—Cergat Boş & Elytron Frass, “Interviews with Anonymous Personas.” 3:AM Magazine. September 4, 2018.
Break out of your civilizational trance. Open up to outsider disturbances, and exercise your atrophied imagination.
Reading through these interviews, on one level, there are ideas I haven’t seen before, such as xenofeminism and the possibility of cyborgs as a vehicle for transcending gender and patriarchy. On another level, I keep getting whiffs of word salad, as if there’s a coy game going on in the background. Is it that I’m just not getting this part because I lack the basic intelligence or worldview / theoretical framework? Is this meaningless word salad? Is it something else? All of which is part of the fun.
The casual mention of various books and authors keep sending me down unexplored paths in the literature jungle. It can take some time to cut through the thicket of the conversation and the references providing some context for it. But, it makes for an interesting journey.
In short, delightful. Recommended.
- Interviews with Anonymous Personas
- Chamber I: Interview with [x]
- Chamber II: Interview with The Syndicate
- Chamber III: Interview with Maure Coise
- Chamber IV: Interview With Vast Abrupt
To really read any discursive text, whether a philosophical tract or a legal contract, is a disturbing and cognitively disorienting experience, because it means allowing another person’s thoughts to intrude into your own and rearrange your beliefs and assumptions — often not in ways to which you would consent if warned in advance. Even when you deliberately decide to learn something new by reading, you put yourself, your thoughts and your most cherished suppositions in the hands of the author and trust her or him not to reorganize your mind so thoroughly that you no longer recognize where or who you are. It’s very scary; hard, painstaking work of determined concentration under the best of circumstances. So particularly with philosophical texts, the whole point of which is to reorganize your thinking, people often don’t really read them at all; they merely take a mental snapshot of the passage that enables them to form a Gestalt impression of its content, without scrutinizing it too closely.”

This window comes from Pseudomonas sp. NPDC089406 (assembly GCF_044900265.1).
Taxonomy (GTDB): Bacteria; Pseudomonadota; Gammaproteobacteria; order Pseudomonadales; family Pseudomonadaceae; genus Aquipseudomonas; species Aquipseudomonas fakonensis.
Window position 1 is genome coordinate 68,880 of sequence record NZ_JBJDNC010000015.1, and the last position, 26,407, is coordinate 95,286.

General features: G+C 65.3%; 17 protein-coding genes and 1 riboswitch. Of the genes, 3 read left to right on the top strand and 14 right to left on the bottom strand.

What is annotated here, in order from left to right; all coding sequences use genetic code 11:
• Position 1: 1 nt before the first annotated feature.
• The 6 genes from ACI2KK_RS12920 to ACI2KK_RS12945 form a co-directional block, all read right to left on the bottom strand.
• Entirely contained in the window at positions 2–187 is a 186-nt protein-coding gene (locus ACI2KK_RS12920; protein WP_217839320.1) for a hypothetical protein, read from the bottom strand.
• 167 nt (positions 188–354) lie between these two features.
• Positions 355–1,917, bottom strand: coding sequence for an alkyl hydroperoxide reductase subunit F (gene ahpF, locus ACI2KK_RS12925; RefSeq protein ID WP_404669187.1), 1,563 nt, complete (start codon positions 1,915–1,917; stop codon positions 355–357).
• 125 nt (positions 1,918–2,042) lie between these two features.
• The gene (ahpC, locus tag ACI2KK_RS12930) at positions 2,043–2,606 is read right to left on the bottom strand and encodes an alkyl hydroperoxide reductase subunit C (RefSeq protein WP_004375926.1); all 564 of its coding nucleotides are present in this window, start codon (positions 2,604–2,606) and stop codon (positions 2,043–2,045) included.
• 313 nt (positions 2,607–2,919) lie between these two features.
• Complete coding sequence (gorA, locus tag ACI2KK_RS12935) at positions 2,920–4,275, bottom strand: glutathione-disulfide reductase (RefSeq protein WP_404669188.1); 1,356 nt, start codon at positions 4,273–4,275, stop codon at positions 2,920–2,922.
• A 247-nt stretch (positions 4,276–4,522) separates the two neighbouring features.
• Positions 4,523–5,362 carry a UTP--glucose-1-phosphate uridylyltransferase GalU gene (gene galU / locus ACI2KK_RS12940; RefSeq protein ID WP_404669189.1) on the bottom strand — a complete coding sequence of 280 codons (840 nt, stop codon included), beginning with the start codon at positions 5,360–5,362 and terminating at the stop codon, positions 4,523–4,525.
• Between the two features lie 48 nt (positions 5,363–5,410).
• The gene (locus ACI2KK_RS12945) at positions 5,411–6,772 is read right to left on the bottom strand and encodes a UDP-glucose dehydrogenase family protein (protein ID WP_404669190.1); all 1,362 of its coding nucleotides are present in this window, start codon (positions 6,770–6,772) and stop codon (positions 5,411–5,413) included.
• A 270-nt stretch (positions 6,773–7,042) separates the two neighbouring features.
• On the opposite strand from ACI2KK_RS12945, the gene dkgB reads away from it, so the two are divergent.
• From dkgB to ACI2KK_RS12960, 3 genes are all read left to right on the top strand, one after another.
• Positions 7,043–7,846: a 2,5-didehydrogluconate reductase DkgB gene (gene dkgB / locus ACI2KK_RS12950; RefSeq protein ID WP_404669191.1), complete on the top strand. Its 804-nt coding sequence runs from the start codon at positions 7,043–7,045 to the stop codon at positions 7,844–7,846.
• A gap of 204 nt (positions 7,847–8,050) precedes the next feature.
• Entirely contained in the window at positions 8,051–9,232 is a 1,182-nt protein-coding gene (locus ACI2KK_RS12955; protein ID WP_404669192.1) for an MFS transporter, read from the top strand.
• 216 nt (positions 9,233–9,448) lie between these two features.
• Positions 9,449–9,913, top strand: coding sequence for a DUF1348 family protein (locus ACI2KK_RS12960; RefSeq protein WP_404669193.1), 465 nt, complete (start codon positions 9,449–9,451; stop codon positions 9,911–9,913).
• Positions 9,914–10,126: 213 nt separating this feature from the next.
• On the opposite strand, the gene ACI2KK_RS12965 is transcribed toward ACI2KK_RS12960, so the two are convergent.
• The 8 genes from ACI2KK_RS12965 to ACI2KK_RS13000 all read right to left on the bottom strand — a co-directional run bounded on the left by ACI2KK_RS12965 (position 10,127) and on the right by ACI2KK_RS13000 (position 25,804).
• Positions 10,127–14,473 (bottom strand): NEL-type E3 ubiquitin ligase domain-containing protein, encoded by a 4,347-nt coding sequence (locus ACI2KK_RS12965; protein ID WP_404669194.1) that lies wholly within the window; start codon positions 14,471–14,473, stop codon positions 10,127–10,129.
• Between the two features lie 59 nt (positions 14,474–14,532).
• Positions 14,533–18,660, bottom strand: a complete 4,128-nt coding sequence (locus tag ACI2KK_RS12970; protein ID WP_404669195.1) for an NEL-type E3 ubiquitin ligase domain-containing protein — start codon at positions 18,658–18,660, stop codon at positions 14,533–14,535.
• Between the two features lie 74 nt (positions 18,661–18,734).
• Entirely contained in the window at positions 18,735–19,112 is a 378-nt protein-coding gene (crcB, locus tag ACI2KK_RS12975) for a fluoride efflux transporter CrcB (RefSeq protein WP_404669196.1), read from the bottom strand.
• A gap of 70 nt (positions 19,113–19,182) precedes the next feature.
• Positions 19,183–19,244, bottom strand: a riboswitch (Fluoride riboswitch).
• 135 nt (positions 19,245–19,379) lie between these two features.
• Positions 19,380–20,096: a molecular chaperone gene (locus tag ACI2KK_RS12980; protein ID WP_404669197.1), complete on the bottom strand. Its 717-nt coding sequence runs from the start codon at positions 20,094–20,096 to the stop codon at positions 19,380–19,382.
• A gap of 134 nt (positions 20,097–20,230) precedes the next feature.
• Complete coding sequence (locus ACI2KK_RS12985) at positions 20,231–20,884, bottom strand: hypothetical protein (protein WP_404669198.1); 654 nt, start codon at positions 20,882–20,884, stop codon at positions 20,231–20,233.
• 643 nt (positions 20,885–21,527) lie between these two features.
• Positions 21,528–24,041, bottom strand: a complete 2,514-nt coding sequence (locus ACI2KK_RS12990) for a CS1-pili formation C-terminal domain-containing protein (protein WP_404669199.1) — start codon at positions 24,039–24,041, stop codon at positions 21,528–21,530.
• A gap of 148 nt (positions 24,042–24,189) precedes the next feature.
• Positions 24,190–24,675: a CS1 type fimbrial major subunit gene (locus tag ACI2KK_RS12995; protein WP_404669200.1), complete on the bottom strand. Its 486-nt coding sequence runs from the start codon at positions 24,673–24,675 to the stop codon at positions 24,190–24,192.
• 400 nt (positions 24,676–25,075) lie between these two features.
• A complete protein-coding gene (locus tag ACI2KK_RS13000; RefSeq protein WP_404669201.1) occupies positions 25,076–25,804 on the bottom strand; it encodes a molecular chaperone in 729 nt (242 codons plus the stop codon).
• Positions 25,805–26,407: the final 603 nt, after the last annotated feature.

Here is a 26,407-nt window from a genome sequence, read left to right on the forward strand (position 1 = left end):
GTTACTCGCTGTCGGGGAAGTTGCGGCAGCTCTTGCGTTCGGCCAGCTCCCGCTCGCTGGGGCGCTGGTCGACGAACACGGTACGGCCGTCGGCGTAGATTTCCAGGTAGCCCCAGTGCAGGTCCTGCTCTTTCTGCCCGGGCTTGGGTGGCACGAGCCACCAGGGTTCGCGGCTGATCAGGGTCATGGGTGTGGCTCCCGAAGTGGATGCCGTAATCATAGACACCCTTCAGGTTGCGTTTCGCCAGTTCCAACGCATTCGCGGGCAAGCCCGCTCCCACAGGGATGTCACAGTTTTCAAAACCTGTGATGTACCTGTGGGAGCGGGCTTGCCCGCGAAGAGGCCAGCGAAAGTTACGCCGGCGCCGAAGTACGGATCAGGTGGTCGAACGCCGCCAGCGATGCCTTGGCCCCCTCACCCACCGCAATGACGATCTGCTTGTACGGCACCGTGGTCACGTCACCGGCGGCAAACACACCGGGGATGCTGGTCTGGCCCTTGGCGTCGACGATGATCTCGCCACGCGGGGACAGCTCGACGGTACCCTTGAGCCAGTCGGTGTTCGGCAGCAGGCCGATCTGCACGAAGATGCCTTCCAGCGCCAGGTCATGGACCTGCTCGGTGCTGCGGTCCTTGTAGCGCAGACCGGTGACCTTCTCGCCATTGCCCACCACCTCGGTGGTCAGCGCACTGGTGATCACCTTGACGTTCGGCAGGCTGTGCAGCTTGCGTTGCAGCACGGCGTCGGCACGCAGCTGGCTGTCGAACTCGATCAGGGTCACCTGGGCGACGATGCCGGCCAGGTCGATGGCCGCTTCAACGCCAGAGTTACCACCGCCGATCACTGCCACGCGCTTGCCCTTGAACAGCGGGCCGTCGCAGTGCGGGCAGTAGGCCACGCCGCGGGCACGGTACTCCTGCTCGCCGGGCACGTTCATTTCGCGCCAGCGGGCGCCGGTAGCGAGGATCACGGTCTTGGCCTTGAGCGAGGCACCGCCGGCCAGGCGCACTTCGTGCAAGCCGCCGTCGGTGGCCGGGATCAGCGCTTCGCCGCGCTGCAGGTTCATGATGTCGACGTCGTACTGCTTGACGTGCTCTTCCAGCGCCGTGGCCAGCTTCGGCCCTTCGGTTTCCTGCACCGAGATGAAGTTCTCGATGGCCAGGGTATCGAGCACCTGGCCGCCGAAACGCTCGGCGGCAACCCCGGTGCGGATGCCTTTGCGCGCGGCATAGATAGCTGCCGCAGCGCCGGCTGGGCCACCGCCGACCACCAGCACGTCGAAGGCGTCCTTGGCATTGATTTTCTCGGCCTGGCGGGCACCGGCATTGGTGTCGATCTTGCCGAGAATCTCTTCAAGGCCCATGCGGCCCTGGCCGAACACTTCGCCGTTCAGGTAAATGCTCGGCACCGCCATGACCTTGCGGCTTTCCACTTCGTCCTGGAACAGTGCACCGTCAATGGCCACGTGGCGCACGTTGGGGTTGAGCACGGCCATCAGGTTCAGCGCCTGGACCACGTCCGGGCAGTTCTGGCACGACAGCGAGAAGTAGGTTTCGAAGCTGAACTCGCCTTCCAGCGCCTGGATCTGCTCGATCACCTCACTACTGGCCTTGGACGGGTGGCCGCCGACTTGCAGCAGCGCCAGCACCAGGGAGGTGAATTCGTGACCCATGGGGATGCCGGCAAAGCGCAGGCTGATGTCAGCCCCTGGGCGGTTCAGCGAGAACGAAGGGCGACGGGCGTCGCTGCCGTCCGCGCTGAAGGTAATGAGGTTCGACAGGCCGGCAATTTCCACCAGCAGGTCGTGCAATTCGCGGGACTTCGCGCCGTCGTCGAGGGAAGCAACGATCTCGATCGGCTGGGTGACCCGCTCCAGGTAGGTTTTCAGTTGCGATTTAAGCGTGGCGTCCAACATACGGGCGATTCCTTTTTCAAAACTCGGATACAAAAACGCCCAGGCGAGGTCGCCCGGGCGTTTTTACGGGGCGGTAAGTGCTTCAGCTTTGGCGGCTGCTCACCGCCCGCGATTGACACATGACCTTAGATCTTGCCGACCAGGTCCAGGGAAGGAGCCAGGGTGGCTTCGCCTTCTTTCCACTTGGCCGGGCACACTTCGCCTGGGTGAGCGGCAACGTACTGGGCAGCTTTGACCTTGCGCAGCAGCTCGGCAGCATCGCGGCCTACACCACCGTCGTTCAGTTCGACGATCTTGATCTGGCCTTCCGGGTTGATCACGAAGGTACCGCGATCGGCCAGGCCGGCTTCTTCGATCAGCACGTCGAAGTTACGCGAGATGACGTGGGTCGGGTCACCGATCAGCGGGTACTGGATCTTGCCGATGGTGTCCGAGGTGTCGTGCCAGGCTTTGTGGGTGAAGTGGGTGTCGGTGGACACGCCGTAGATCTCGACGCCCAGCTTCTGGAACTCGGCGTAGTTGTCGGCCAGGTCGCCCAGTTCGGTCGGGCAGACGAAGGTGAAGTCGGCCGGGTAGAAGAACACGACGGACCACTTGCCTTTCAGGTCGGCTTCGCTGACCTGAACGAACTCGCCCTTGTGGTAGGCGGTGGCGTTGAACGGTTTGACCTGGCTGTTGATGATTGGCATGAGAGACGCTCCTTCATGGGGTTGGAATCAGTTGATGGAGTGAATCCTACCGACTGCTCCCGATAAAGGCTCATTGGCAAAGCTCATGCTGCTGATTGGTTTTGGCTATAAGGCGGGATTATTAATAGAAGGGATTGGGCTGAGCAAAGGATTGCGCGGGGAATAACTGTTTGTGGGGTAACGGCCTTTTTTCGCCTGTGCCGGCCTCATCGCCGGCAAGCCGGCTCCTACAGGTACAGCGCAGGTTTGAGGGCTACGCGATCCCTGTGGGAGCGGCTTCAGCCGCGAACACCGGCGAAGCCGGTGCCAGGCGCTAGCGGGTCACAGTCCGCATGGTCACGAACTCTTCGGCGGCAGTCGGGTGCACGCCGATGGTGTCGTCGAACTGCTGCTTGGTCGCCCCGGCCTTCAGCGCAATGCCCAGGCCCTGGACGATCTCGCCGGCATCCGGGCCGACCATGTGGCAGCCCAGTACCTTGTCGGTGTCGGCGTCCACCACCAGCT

—Adrian Piper. Interview with Lauren O’Neill-Butler. “Adrian Piper Speaks! (for Herself).” The New York Times. July 5, 2018.
Excellent interview throughout. For this part, I think you could extend the point to any kind of lived experience. Authentic experience is breaking from the automatic, the prejudicial mental models that we have created to navigate the world and experiencing the world in a way that might fundamentally change us rather than limiting our vision to our existing worldview that renders anything outside of it invisible.
“No matter where you live or what culture you live in, the question of how to lead a good life is central. And there is no shortage of answers, from fundamentalist religion to nihilism. For his part, philosopher Massimo Pigliucci has become a Stoic. Stoicism, he says, isn’t about suppressing or hiding emotions. It’s about mindfulness and virtue. It’s about focusing your efforts only on that which you can control and understanding the truth of death. Pigliucci joins us to discuss why and how to be a Stoic.”
—Massimo Pigliucci. “How to Be a Stoic.” Interview with Doug Fabrizio. Radiowest. April 13, 2018. Rebroadcast.